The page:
Osteochondritis dissecans, also called OCD, is a joint condition. It occurs when there is not enough blood flow within the end of a bone, under the protective cartilage. These bone layers begin to die and separate from the main bone, taking the cartilage with them.

The exact cause is not known. It may be due to overtraining a young person before the bone is entirely mature, which can interfere with blood supply.

Most susceptible are children and teenagers. The condition is found most often in only one joint, usually the ankle, knee, or elbow. However, any joint can be affected and there may be more than one.

Symptoms include swelling and pain in the joint during exercise, and sometimes "locking" of the joint. Osteochondritis dissecans may lead to osteoarthritis if not treated.

Diagnosis is made through patient history, physical examination, and imaging.

Treatment first involves rest because in children who are still growing, the bone and cartilage may heal spontaneously. If there are loose pieces of bone within a joint, surgery may be necessary.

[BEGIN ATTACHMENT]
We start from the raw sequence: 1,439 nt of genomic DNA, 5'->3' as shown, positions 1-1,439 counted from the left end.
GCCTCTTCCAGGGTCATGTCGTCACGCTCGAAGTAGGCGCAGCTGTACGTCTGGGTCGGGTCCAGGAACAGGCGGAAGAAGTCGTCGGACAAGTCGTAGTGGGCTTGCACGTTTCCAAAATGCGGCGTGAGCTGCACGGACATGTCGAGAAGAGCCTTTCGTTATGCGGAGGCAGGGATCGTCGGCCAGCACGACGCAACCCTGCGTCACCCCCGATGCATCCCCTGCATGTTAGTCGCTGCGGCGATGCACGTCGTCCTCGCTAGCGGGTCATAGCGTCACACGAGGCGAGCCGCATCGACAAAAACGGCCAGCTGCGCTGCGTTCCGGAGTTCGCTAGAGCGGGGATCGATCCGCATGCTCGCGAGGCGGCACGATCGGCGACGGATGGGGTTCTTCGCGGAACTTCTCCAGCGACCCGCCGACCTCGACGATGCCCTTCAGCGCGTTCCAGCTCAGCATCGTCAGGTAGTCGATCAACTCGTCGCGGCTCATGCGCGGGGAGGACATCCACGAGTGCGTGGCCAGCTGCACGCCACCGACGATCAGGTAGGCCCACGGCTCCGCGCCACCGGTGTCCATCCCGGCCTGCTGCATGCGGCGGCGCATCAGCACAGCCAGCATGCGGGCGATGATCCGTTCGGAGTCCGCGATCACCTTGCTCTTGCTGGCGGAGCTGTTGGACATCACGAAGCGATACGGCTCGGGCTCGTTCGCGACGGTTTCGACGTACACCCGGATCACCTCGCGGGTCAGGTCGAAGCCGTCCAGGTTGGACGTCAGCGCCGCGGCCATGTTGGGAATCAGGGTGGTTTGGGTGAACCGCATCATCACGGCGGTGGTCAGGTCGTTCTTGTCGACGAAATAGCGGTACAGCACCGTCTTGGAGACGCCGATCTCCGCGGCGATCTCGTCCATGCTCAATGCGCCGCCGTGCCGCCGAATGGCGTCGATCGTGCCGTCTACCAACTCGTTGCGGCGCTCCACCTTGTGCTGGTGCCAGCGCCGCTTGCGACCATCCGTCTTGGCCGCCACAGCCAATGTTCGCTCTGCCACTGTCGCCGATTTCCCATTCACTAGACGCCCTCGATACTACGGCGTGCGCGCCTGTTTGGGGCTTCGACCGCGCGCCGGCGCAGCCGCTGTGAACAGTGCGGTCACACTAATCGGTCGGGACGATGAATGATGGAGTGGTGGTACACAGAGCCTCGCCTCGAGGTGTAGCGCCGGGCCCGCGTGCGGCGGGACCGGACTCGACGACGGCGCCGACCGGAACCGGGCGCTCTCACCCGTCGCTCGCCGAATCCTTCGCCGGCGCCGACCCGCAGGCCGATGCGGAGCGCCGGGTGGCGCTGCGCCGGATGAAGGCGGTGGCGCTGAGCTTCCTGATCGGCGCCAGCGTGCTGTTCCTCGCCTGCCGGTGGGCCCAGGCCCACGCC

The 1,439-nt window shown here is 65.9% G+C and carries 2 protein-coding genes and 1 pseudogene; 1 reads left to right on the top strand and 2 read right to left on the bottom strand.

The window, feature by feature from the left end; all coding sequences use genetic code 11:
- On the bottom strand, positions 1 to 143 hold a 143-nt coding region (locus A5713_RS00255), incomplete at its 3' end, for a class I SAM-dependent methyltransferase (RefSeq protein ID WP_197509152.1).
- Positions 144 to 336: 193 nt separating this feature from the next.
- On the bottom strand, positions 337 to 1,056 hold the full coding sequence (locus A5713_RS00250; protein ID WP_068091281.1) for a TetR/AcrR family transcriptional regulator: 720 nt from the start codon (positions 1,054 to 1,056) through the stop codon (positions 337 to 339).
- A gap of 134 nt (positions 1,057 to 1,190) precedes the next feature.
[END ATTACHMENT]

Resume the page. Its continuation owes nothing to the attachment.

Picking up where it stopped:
Rarity: Rare

Top Symptoms: pain in one knee, knee stiffness, knee instability, knee pain that gets worse during a run, pop in the knee

Urgency: Primary care doctor

Meniscal injury

The menisci are the two pieces of cartilage serving as shock absorbers in the knee, between the lower end of the thighbone and the top of the shinbone. A torn meniscus is commonly referred to as "torn cartilage" in the knee.

Damage to a meniscus often happens along with another injury to the knee, especially when there is any forceful, twisting movement or a direct hit such as a tackle.

Older people may tear a meniscus through normal activity if the cartilage has become thin and worn due to aging.

Symptoms include pain, stiffness, and swelling. The knee will simply not work correctly and may catch, lock up, or give way.